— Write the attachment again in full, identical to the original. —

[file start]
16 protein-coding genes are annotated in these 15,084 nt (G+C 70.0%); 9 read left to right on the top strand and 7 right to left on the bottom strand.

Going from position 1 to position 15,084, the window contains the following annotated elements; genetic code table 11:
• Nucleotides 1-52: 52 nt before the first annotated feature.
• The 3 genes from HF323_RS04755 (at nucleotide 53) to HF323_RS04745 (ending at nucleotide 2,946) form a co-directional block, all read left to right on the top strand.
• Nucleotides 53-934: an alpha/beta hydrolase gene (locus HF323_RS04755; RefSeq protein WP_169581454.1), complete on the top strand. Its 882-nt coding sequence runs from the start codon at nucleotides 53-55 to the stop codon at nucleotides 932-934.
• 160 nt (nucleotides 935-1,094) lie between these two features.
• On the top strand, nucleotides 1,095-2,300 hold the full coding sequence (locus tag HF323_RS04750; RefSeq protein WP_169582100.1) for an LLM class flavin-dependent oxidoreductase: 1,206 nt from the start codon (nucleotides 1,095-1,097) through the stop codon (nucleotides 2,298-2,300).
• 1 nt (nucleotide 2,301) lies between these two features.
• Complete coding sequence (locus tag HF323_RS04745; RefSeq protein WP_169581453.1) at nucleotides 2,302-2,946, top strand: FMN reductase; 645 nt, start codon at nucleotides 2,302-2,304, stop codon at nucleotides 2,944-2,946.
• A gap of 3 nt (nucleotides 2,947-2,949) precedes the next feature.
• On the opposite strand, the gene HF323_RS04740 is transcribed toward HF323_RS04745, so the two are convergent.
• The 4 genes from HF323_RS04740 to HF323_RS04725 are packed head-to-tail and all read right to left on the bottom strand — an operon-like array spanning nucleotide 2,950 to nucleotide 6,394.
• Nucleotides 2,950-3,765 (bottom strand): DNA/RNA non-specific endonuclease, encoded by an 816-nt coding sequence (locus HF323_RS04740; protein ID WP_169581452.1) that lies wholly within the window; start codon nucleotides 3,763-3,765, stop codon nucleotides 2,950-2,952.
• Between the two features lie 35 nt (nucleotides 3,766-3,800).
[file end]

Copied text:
16 protein-coding genes are annotated in these 15,084 nt (G+C 70.0%); 9 read left to right on the top strand and 7 right to left on the bottom strand.

Going from position 1 to position 15,084, the window contains the following annotated elements; genetic code table 11:
• Nucleotides 1-52: 52 nt before the first annotated feature.
• The 3 genes from HF323_RS04755 (at nucleotide 53) to HF323_RS04745 (ending at nucleotide 2,946) form a co-directional block, all read left to right on the top strand.
• Nucleotides 53-934: an alpha/beta hydrolase gene (locus HF323_RS04755; RefSeq protein WP_169581454.1), complete on the top strand. Its 882-nt coding sequence runs from the start codon at nucleotides 53-55 to the stop codon at nucleotides 932-934.
• 160 nt (nucleotides 935-1,094) lie between these two features.
• On the top strand, nucleotides 1,095-2,300 hold the full coding sequence (locus tag HF323_RS04750; RefSeq protein WP_169582100.1) for an LLM class flavin-dependent oxidoreductase: 1,206 nt from the start codon (nucleotides 1,095-1,097) through the stop codon (nucleotides 2,298-2,300).
• 1 nt (nucleotide 2,301) lies between these two features.
• Complete coding sequence (locus tag HF323_RS04745; RefSeq protein WP_169581453.1) at nucleotides 2,302-2,946, top strand: FMN reductase; 645 nt, start codon at nucleotides 2,302-2,304, stop codon at nucleotides 2,944-2,946.
• A gap of 3 nt (nucleotides 2,947-2,949) precedes the next feature.
• On the opposite strand, the gene HF323_RS04740 is transcribed toward HF323_RS04745, so the two are convergent.
• The 4 genes from HF323_RS04740 to HF323_RS04725 are packed head-to-tail and all read right to left on the bottom strand — an operon-like array spanning nucleotide 2,950 to nucleotide 6,394.
• Nucleotides 2,950-3,765 (bottom strand): DNA/RNA non-specific endonuclease, encoded by an 816-nt coding sequence (locus HF323_RS04740; protein ID WP_169581452.1) that lies wholly within the window; start codon nucleotides 3,763-3,765, stop codon nucleotides 2,950-2,952.
• Between the two features lie 35 nt (nucleotides 3,766-3,800).